We have a suggested template for a case study for you to follow available here:


By brighteningminds, Jun 26 2018 09:32PM

Picture the scene..It’s 20.30 on a cool spring evening and I’ve broken down on the A1. 20 miles from home and 430 miles into a 450 mile round trip. I’m a tad fed up; there may be a little ‘bleep’ word or two, and I might have fallen out with Agnes, my trusty and elderly Vauxhall Astra. (Bear with me I promise this is going somewhere.)

I ring my breakdown service provider. A helpful and pleasant customer service person tells me that I am a high priority due to being a woman travelling alone and on the side of the motorway at night. That means someone is going to be with me within an hour. Thank goodness.

No sooner have I put the phone down than the recovery man himself rings me and we work through where exactly I am on the motorway. He’s 20 minutes away. Yay! However towards the end of our conversation he says ‘oh sorry Clare, they’ve actually cancelled the job and I’ve to go somewhere else. It must mean there’s someone closer to you though. Take care.’

2 hours, a dead phone, trench foot, 3 nettle stings and a stream of bad language later arrives a recovery driver from another firm. Turns out I’ve been demoted in terms of importance, and then passed on to another subcontractor working on behalf of my service provider.

He says he can only take me to a place of ‘safety’ and then I’ll be dumped to await the original recovery firm. What did confident, mighty, feisty me do at this point folks? Well I cried….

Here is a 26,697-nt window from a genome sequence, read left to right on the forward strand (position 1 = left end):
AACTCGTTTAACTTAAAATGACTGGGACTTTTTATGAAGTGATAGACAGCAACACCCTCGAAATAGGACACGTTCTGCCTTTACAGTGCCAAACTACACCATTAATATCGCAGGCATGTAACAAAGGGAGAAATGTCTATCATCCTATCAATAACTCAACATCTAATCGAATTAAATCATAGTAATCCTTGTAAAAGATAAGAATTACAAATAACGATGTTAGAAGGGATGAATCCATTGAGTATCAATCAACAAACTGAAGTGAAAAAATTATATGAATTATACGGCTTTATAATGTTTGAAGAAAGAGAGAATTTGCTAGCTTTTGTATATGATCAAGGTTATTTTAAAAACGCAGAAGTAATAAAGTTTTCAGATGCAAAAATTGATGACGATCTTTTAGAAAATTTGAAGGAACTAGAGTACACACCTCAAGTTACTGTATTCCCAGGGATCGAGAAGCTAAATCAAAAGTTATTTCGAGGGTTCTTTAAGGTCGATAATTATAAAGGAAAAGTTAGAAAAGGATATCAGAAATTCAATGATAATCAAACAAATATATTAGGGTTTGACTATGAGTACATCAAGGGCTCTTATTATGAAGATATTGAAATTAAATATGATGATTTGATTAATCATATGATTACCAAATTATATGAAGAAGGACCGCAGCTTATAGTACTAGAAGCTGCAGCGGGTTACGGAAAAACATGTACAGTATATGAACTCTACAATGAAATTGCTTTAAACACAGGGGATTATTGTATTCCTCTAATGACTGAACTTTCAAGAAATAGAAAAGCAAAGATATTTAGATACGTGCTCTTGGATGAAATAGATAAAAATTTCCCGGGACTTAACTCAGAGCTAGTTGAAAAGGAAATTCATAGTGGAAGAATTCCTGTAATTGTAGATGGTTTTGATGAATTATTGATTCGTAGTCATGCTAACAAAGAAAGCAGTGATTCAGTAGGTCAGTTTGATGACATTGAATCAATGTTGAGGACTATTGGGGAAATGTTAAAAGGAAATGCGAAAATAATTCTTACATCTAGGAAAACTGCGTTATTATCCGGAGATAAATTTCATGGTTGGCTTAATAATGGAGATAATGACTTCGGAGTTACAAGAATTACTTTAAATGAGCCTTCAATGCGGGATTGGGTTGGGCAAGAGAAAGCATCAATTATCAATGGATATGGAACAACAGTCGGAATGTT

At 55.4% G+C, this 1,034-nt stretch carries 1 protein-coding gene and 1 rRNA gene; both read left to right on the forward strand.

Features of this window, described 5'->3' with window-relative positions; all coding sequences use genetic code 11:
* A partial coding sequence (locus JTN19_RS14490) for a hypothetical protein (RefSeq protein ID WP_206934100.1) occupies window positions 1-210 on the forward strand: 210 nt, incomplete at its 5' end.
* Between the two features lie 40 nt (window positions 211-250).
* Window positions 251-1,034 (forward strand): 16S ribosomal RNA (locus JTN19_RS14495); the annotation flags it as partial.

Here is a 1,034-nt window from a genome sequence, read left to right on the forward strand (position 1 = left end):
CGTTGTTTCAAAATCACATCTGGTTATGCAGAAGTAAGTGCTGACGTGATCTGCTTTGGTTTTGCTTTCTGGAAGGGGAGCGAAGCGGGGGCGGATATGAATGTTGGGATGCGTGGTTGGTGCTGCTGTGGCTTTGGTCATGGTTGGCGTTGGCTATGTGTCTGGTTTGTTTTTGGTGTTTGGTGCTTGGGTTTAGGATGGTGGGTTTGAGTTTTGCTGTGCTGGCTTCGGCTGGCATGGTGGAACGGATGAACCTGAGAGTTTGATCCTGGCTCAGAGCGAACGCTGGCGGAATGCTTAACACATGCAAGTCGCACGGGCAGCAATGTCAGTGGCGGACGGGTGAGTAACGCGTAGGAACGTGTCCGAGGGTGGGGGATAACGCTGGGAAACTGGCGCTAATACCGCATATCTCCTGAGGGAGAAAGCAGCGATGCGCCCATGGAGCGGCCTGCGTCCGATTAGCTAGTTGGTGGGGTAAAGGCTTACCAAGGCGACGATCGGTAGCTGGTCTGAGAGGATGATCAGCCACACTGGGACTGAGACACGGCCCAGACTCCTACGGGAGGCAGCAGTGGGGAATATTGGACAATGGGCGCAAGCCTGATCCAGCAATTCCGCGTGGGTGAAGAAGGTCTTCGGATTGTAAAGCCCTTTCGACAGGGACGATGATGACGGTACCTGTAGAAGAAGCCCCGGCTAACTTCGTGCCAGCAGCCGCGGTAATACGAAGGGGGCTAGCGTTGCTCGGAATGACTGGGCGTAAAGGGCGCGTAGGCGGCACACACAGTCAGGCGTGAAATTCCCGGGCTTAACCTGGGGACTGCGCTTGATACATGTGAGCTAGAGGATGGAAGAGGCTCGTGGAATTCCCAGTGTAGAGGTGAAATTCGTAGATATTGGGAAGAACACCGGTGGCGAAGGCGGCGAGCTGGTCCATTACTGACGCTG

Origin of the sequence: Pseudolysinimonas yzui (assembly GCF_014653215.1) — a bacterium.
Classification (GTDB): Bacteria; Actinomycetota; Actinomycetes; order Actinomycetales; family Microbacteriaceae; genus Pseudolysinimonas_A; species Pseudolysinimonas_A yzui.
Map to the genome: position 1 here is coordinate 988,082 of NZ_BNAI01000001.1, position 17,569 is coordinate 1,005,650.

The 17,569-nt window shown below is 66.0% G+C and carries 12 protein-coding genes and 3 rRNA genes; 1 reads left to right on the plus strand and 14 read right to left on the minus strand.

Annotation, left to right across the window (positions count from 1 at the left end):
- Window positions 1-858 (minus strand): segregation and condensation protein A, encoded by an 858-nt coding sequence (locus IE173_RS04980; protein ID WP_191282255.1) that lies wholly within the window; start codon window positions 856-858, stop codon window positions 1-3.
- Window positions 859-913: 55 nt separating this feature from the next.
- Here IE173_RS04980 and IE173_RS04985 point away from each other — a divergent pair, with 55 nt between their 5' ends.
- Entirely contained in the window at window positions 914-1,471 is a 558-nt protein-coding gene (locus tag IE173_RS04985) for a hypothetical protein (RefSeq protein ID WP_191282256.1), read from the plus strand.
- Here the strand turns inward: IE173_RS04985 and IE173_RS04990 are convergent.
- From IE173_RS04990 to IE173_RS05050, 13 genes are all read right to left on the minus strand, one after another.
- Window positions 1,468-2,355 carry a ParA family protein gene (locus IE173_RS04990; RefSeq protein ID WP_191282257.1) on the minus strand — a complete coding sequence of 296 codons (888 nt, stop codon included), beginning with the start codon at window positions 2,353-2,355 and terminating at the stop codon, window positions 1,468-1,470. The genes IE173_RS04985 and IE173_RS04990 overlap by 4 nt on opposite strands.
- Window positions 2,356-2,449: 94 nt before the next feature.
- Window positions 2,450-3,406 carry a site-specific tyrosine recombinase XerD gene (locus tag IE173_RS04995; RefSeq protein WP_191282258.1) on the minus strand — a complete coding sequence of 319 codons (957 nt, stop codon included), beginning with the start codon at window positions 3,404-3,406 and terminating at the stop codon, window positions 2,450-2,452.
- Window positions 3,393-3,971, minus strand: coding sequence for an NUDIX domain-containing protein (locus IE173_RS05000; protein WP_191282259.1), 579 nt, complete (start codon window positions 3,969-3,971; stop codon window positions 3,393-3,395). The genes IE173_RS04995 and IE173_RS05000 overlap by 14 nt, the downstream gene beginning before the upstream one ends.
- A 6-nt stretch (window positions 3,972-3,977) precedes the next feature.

Put your violins and tissues away; I made it home and lived to tell the tale. And cancelled my breakdown provider the next day… But not before reflecting on their values and telling everyone I know (and many people I don’t with the power of facebook) about my shoddy experience.

Courtesy, Care and Expertise is the promise they make to the people who use their service. So why would I describe my interaction with them as powerless, out of control and overwhelmed?

Moving to healthcare: the industry is different but the sentiment is the same. How would I have felt if I’d been in need of care and support and treated so carelessly and made to feel so unimportant? Surely the impact would have been greater because this is about my life and my quality of life.

So how does an organisation with a focus on its values deliver a better quality service?

Well quite simply everyone knows what we are striving for. If the people you support, their families and friends, the team you work with, and all of your stakeholders know and understand the organisations’ values then everyone knows what they can expect and what is expected of them.

Values support us in recruiting the right people. We can teach people the skills they need to undertake the physical aspects of a role, but it’s helpful to understand what they find important in their approach to supporting people, and to see if their values align with ours.

When those right people are part of our team values help us to support them in their role and grow their skills and knowledge. Why not build your staff supervision around your values? When encouraging staff to talk about what they are most proud of relate it to the values for example to reinforce the organisations’ aims.

Values help steer us. Before changing the way we do things or taking on a new service have we thought about how it fits with our values? If the two don’t fit don’t make them.

Measure and evidence your impact by reflecting on your values. Think about the difference you make for the people you support. What do they say about the support you give them and what difference does your support make to their lives? How is this reflected in your values? Describing how your values map the key lines of enquiry will ensure that while your values are central to your organisation and your mark of quality, you are also delivering a service that is compliant with the characteristics that CQC measure it against.